The global entertainment and media industry will be worth $1.8 trillion (£977bn) by 2010, says a report.
Digital technology is expected to prompt a boom at the box office
The spread of broadband internet and wireless technology will be the driving forces behind the growth, according to accounting firm PricewaterhouseCoopers.
Spending on entertainment is expected to reach $1.2bn (£652m) in 2010, compared to $866m (£470m) last year.
That figure includes everything from books and trips to the cinema, to TV and internet subscriptions in the home.
The report says the film industry will benefit from a rebound in box office sales and the introduction of high definition DVDs.
Sales of ringtones will grow as CD sales decline, predicts the report
Cinemas are expected to benefit from upgrades to new digital equipment, which will make it cheaper to get films into theatres and, it is hoped, will bring back customers.
"You're looking at about 10,000 screens converted by the end of the decade in the US," said Michael Kelley from PricewaterhouseCoopers (PWC). "Then we will start to see an uptick in that impact."
The recording industry can expect to see sales grow by 5.2% over the next five years, says the report.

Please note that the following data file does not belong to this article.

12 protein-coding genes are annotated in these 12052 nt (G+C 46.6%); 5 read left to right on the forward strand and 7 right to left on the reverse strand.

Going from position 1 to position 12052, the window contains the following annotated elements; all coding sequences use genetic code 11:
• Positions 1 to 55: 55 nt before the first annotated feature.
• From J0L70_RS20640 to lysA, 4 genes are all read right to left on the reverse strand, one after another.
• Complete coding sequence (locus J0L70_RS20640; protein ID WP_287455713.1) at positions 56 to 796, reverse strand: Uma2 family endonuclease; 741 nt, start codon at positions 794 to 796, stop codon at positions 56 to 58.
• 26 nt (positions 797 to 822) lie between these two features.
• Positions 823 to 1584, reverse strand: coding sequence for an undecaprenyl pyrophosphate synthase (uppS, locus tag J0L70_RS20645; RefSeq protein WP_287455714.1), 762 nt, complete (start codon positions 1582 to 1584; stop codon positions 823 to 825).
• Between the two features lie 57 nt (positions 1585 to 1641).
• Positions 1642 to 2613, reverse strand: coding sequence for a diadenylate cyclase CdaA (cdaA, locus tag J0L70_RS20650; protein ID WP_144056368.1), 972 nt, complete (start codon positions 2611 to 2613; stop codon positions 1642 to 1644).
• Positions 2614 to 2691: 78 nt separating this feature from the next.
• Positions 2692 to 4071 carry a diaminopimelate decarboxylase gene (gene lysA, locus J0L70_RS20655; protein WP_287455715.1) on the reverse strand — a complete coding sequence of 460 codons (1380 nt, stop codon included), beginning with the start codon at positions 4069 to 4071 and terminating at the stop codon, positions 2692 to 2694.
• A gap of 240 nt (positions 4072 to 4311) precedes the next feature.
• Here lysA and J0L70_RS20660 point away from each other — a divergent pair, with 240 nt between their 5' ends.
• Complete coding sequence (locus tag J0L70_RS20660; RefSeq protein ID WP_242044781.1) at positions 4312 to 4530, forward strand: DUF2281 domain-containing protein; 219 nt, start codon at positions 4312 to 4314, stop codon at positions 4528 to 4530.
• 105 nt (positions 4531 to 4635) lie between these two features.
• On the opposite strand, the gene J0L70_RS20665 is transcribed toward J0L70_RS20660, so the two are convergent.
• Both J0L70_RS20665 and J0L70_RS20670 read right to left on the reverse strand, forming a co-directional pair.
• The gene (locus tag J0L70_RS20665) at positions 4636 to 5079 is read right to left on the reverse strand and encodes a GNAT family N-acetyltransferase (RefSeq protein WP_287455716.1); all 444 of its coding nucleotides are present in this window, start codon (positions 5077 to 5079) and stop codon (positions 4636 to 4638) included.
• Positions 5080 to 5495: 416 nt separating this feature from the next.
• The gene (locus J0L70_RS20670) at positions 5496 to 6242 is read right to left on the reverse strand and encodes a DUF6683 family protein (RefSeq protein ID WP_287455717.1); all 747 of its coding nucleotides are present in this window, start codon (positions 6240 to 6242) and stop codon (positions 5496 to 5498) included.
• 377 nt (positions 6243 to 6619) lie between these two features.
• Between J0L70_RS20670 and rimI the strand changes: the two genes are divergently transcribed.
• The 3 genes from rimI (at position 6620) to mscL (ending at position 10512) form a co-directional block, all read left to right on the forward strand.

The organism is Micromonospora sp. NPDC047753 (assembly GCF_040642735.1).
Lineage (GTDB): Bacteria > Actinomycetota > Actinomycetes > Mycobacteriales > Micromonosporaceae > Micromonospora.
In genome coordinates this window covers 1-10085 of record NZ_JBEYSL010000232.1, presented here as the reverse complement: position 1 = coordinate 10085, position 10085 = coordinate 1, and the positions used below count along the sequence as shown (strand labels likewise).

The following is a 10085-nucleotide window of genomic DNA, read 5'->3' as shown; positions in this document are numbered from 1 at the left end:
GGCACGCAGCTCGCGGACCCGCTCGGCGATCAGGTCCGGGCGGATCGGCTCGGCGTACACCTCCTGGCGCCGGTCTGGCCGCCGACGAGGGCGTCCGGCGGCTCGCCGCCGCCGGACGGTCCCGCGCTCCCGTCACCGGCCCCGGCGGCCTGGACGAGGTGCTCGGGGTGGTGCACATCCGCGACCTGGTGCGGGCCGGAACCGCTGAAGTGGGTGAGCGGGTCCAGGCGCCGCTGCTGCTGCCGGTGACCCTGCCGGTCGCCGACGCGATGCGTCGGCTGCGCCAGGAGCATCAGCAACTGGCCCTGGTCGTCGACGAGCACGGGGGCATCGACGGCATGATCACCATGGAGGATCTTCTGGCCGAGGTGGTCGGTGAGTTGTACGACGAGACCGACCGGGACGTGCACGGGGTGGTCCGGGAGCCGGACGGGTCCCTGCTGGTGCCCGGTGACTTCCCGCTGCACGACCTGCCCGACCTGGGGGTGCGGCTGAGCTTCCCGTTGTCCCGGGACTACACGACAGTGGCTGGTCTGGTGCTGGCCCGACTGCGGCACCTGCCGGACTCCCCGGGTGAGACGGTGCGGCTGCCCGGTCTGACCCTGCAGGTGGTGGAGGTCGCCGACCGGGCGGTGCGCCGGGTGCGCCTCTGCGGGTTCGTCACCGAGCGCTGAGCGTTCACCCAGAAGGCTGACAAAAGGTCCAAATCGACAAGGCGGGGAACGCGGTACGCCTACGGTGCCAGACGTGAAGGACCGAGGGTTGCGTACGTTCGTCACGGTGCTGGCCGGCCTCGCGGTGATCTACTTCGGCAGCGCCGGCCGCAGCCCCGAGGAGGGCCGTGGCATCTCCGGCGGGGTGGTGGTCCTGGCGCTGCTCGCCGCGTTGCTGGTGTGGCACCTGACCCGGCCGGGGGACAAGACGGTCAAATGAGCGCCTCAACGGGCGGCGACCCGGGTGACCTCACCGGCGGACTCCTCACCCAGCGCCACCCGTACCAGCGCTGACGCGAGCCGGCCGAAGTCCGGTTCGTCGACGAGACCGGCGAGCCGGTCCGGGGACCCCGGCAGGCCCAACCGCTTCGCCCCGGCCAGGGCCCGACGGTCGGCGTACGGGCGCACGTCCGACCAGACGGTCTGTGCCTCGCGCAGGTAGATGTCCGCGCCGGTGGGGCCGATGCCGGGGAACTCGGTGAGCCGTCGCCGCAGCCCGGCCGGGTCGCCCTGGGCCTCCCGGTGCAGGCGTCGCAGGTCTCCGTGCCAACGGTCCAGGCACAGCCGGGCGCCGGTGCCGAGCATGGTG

Downloads and ring-tones will become more important as sales of physical CDs decline.
Piracy is also expected to drop off as music and films become easily available online.
Video games will become increasingly important to the entertainment industry as the next generation of games consoles takes hold, the report says.
PWC analysts expect games to be the second-fastest growth area in the entertainment industry over the next five years.
Consumers are expected to spend $46m (£24m) on games in 2010 - up 11.4% from 2005.
The report says the internet will retain its position as the entertainment industry's fastest growing sector over the next five years.
By 2010 consumers around the world will be paying $214m (£116m) for internet access - with broadband taking a firm hold in Europe and the US, while dial-up connections penetrate Asia Pacific and Latin America.
The report's headline figure, which says the global entertainment industry will be worth $1.8 trillion in five years time, gives the media market a revenue equal to the GDP of the UK.
However, the total includes spending on advertising, sports, casinos and theme parks as well as traditional media such as film and music.
PWC analysts say entertainment spending will grow fastest in the Asia Pacific region, with double-digit increases on the internet, television and casinos.
The US will continue to be the world's largest entertainment market but, in Asia, China will overtake Japan by 2009.